Hinting, or screen optimising, is the process by which TrueType or PostScript fonts are adjusted for maximum readability on computer monitors. This text compares different ways of hinting (black & white, grey-scale, ClearType, DirectWrite), and explains the behaviour of fonts under different rasterisers. Av Peter Biľak

Hinting, or screen optimising, is the process by which fonts are adjusted for maximum readability on computer monitors. I have been designing type since the early 1990s, and for as long as I can remember, type designers have been saying that hinting would soon be made obsolete by new advances in hardware and software. Now, almost 20 years later, hinting seems to be more relevant than ever.

The problem is that typical modern fonts are not designed primarily for the 72–96 dpi resolution of computer screens, but for the much higher 1,200+ dpi resolution of print media. The letterforms are designed and stored as outlines, mathematically perfect lines and curves which look great at high resolutions, but can be distorted or even illegible when converted into groups of pixels, the on-or-off dots that make up a computer’s display. And although there has been much discussion about high-definition computer monitors for decades, the fact of the matter is that my 5 year old mobile phone still takes photos with finer detail than my brand new computer can show on its screen.

This is the reason that webpage designers have long been more or less limited to a dozen or so fonts (Verdana, Georgia, Arial, etc.) that have been fine-tuned by hand so that typical text sizes (9–14pt) display well at low resolutions. These fonts are so common that most computer users think of them as free, but the reality is that Verdana, for example, is probably the most expensive, labor-intensive font ever produced. It includes characters used to write an extremely wide range of languages, and each of these characters had to be adjusted to be readable at every point size between 9 and 60 (at 60pt the resolution is sufficient to display the letterforms accurately). In other words, each of more than 890 characters was ‘redesigned’ dozens of times, once at every point size.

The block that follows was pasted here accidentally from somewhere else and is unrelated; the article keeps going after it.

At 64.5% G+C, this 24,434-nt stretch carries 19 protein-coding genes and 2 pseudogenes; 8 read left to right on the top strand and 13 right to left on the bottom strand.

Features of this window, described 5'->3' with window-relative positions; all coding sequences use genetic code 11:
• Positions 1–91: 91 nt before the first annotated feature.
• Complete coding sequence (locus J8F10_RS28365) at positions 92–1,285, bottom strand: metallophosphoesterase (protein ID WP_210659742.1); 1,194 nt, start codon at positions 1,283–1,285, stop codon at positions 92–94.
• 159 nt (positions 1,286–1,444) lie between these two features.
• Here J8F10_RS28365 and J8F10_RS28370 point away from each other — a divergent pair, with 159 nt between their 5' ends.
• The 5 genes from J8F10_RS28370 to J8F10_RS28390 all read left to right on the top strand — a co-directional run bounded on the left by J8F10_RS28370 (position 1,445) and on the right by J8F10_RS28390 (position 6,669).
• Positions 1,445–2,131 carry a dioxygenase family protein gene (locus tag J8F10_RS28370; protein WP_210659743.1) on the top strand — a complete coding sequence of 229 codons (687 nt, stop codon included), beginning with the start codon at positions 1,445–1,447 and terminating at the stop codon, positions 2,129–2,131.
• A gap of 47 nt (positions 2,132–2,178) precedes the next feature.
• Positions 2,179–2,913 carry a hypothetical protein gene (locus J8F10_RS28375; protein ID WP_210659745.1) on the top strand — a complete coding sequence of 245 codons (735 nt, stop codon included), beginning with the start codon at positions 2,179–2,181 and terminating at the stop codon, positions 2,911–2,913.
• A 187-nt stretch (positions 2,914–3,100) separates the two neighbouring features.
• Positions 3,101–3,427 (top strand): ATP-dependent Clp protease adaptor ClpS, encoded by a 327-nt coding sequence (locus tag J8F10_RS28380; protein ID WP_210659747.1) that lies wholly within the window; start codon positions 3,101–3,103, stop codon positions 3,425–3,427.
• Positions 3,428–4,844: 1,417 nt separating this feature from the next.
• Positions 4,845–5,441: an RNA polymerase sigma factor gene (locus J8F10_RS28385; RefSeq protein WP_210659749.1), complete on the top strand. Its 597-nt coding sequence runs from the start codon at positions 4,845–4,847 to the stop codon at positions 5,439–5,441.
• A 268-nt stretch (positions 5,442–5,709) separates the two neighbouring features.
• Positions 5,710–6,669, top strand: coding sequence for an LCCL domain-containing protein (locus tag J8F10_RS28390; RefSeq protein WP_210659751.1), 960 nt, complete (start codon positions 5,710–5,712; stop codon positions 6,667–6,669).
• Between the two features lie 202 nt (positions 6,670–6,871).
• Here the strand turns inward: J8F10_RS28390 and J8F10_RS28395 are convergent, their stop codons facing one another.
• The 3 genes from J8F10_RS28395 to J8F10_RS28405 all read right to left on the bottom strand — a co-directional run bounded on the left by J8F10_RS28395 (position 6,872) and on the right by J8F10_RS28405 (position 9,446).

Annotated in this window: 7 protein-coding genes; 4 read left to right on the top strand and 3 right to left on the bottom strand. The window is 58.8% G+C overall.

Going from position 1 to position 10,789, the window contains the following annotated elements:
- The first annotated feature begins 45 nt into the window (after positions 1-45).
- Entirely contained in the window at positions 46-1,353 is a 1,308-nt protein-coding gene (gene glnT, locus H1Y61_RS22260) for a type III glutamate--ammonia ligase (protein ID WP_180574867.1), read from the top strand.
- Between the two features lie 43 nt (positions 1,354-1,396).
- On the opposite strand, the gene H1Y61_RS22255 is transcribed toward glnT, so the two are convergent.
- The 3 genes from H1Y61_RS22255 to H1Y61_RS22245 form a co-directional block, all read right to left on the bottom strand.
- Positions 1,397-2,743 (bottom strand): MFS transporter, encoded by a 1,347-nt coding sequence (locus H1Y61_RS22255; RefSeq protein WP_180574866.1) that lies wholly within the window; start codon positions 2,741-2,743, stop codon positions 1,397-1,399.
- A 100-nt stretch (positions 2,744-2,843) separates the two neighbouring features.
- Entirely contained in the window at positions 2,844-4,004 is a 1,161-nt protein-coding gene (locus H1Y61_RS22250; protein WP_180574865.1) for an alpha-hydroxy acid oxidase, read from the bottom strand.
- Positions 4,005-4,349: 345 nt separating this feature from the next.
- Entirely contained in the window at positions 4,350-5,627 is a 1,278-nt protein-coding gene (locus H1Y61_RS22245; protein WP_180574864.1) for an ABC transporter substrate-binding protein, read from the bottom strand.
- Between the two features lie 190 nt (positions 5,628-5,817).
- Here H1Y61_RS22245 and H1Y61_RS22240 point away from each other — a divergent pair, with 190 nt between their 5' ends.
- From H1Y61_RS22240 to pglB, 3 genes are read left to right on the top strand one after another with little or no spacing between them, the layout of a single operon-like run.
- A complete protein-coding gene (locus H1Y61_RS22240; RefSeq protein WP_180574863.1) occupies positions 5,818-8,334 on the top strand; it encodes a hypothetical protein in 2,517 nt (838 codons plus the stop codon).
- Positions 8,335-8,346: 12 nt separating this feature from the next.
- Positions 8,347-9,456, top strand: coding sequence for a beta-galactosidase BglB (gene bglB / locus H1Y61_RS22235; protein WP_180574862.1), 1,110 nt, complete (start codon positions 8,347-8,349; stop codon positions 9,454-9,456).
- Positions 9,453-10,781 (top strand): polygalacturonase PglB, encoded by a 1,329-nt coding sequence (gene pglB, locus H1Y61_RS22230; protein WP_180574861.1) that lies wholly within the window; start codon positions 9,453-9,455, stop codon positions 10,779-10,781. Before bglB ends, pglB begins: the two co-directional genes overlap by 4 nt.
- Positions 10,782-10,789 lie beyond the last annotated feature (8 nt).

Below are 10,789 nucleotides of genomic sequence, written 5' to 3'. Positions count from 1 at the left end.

This is exactly what hinting is about: programming instructions that fine-tune a font’s rasterisation, the process by which its mathematically ideal outlines are mapped onto a monitor’s pixels. Hinting can control the heights and widths of a font’s uppercase and lowercase letters, the widths of its individual lines, the amount of white space around letters, the size at which uppercase letters start to use different stem-widths from lowercase letters, how the angle of italic characters changes to best fit the pixel grid, and many other extremely technical details, all on a pixel-by-pixel basis. If this sounds like a rather tedious, time-consuming activity, it is, (even for type designers, who are accustomed to tedious, time-consuming activities).

Last year there was considerable hype about the @font-face declaration, a function that makes it possible for a webpage to display any font, freeing designers from dependence on the ‘web-safe’ fonts and opening new design possibilities (not the least of which is the creation of visual identities which are consistent across both print and web media). On the other hand, this also raises new issues, including poor onscreen display of non-hinted fonts. And because hinting is tedious, time-consuming and widely believed to be nearly obsolete, 99% of all fonts, even commercial ones, are non-hinted.